THE EXHAUSTION IS REAL
While on a business trip in Chicago last month, I accidentally slept for 12 hours. I fell asleep at 9:30 p.m. local time and didn’t set an alarm, because I figured there was no way I would sleep past 7:30 a.m. Cue me waking with a jolt at 9:30 a.m., and only because housekeeping knocked on the door. I probably could have gone a solid 14 if left uninterrupted.
This sleep binge was unexpected, because I thought I had been getting good rest lately. My kids haven’t been sauntering into our bedroom at 3 a.m. for nonsense reasons, and though I don’t track it, I probably get between seven and eight hours of sleep most nights. And yet, when given the chance, my body told me I needed to sleep indefinitely.
The last time I covered why parents are so freaking tired, I talked about fragmented sleep being a big culprit of parental exhaustion — interrupted sleep can make you feel as tired as not getting enough sleep. But what if, like me, you’re getting uninterrupted sleep and your kids are not babies and you still feel like a fistful of crushed-up car seat Cheerios?
Anecdotally, I’m not the only one who feels this way. Being tired when you have kids is so expected it’s a cliché, and the subject of an estimated 40 percent of dad jokes. That’s why I was surprised to look at numbers culled from the American Time Use Survey — a Bureau of Labor Statistics data set that measures the way we spend our days — and see that moms and dads with young children are sleeping, on average, more than eight hours (480 minutes) a night, whether they are single or coupled. (Mothers tend to sleep longer, but their sleep is also interrupted more.)
If interrupted sleep is not the only reason for exhaustion, what else is going on for parents? Leah Ruppanner, an associate professor of sociology at the University of Melbourne, said part of the issue might be that during the day, parents feel more “time pressure” — which she describes as “not enough time, too much going on.”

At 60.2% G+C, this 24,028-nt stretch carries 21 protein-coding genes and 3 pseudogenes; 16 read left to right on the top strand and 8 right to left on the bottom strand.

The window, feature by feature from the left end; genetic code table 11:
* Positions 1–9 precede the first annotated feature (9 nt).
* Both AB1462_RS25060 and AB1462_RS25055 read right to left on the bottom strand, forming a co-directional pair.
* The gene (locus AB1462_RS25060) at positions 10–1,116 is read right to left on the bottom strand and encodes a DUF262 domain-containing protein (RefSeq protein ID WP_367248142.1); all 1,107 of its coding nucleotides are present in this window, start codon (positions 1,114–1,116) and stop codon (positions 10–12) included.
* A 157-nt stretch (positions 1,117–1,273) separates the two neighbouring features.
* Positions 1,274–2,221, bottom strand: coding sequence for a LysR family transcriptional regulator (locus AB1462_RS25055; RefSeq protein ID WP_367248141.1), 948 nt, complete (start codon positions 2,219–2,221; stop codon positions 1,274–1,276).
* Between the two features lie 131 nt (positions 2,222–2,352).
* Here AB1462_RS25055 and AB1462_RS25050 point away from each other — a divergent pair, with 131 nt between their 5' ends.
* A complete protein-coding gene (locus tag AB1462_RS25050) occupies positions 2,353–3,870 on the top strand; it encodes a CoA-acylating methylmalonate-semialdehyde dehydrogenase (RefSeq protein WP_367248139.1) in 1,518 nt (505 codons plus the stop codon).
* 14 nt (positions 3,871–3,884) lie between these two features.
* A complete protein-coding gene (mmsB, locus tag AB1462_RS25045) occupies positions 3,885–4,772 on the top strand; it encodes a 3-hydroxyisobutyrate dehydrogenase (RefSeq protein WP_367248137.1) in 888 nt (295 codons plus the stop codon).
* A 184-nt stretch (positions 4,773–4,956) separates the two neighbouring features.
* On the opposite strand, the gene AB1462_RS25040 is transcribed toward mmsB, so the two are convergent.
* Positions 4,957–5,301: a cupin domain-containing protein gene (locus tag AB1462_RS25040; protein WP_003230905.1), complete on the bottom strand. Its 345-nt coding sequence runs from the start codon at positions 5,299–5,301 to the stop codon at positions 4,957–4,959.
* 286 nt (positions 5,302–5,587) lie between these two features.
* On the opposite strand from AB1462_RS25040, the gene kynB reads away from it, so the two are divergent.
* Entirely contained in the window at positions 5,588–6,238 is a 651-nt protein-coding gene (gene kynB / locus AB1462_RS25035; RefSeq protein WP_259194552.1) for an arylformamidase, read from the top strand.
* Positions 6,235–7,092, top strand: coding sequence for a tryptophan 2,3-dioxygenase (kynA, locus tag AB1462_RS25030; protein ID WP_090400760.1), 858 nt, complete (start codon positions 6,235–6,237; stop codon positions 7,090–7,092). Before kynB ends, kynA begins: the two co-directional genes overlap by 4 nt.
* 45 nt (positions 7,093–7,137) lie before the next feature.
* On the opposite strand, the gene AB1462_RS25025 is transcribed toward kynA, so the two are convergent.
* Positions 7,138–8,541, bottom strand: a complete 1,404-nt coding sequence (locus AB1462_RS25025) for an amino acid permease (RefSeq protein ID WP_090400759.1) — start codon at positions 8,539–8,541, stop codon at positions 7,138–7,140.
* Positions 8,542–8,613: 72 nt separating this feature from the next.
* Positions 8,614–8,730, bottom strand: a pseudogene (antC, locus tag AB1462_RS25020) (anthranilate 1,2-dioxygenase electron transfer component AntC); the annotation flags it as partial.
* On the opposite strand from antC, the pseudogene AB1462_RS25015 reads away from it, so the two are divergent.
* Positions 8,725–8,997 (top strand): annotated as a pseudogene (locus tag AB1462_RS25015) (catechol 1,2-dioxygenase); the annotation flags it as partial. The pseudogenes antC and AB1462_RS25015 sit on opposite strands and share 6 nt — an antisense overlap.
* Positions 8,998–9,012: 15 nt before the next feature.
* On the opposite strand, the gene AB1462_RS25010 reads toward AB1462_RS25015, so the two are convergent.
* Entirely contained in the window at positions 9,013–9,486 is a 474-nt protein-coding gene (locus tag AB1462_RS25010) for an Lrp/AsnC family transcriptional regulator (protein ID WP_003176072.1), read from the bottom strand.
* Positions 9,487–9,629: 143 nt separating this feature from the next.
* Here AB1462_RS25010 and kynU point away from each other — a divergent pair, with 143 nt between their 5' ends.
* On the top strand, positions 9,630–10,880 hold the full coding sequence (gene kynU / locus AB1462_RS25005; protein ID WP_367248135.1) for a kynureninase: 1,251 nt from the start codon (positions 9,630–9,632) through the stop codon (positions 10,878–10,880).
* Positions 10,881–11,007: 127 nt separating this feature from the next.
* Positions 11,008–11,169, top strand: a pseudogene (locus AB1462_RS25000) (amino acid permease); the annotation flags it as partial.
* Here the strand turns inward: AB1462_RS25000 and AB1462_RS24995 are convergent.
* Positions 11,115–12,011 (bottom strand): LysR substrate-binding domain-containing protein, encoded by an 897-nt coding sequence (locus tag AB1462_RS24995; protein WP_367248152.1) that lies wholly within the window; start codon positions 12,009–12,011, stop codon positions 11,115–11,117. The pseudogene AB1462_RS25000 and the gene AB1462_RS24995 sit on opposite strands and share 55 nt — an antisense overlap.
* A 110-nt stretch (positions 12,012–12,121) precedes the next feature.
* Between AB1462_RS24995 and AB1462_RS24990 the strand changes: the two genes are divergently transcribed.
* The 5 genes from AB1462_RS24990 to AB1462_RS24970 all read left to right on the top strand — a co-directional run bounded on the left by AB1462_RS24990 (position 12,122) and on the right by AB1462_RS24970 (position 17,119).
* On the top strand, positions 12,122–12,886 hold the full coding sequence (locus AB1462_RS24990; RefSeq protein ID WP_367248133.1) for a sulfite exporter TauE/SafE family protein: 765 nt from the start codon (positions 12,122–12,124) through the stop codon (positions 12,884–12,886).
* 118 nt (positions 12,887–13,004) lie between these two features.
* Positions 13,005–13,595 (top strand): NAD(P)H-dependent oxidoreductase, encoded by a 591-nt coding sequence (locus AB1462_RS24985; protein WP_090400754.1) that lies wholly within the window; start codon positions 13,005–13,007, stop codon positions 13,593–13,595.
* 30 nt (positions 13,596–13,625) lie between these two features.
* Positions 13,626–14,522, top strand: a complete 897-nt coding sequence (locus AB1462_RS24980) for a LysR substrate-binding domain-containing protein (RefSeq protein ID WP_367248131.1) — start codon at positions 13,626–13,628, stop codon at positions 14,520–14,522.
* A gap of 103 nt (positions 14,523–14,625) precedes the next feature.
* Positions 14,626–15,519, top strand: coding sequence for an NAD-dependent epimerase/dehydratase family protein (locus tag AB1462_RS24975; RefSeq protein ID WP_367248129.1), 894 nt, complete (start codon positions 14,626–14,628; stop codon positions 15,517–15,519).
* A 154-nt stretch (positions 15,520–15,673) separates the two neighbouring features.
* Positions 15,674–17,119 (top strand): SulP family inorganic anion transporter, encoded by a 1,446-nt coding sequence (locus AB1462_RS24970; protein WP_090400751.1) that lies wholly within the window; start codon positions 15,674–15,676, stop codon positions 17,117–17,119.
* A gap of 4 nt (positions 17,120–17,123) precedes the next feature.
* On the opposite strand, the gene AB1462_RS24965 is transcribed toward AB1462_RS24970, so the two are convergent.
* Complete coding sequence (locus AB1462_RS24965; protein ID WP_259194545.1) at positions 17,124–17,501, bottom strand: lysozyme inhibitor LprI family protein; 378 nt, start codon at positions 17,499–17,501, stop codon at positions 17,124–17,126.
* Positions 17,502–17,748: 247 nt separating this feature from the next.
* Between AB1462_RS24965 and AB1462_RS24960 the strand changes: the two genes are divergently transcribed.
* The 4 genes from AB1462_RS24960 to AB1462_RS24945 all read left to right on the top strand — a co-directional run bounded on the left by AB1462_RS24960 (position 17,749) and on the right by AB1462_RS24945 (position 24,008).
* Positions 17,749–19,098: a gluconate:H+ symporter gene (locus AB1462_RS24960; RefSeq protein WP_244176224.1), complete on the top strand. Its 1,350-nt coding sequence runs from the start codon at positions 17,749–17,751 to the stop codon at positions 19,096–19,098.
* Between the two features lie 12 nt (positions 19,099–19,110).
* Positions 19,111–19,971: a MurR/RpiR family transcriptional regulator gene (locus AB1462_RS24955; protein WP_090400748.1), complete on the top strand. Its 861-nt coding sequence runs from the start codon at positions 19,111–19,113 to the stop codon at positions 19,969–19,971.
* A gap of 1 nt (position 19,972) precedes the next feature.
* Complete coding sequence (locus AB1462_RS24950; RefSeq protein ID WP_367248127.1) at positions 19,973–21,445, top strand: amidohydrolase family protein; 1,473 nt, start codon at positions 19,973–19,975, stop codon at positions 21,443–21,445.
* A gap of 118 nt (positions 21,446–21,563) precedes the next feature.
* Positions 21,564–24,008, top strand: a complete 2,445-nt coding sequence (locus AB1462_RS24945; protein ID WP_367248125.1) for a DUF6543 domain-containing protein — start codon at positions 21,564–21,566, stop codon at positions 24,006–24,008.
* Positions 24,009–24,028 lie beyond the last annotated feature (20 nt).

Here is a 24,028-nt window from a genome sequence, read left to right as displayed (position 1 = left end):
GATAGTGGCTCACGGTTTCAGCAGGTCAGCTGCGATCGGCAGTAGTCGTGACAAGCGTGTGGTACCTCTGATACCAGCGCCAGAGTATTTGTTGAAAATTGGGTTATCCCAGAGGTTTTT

Time pressure means that even though some parents are technically getting adequate sleep at night, they still feel exhausted. “Kids bring an intensity of demands that makes people feel time poor,” she said, and she has described the time pressure that mothers, in particular, feel as “a chronic stress that slowly deteriorates their health.”
Another reason parents might be feeling tired after eight hours of sleep is if they have wildly different wake-up times on different days. “If your schedule is shifting back and forth, you’re unlikely to feel refreshed or have good quality sleep,” said Dr. Christine Won, medical director of the Yale Centers for Sleep Medicine.
Here’s the bad news for those of us who like to sleep in on the weekends and let our children zombie out in front of the television: If you’re waking up early during the week because of your kids, you “have to settle for that as a permanent wake-up time,” Dr. Won said. If a never-ending 6 a.m. wake-up call makes you want to die, Dr. Won recommended 30-60 minutes of bright light therapy right after you wake up, either from a light box (Wirecutter has recommendations for good ones) or from daylight.
Dr. Won said strategic caffeine use is fine if you have trouble waking up, but keep it to the mornings, and no more than two cups a day — otherwise you’ll have difficulty falling asleep, or suffer from sleep fragmentation.
For parents whose children are still having frequent night wakings that cause sleep fragmentation, Dr. Won said a power nap can do wonders. Limit your cap nap to 20-40 minutes, and you should not nap less than six hours before going to sleep — so if bedtime is at 10 p.m., the power nap should happen before 4 p.m. This seems more realistic for me than waking up every day at 6. If you are getting solid, regular sleep at consistent hours and you still feel worn out, it’s worth getting a checkup, Dr. Won said, to rule out other health problems.
Finally, Ruppanner has a theory she has not yet studied, but that makes a lot of intuitive sense to me: Parents may feel exhausted because the quality, not just the quantity, of their leisure time has diminished. There is research showing that parents take less leisure time than non-parents, and that mothers take less leisure time and have more fragmented leisure time than fathers do. But Ruppanner theorized that even time parents are reporting as leisure is actually used productively. For example, parents aren’t just watching TV, they’re also folding laundry and filling out school forms and thinking about the grocery list (that good ol’ mental load).
Though weekday power naps may be in my future, I have no regrets about the half-day sleep marathon I took in that hotel room. I felt like a superhero afterward.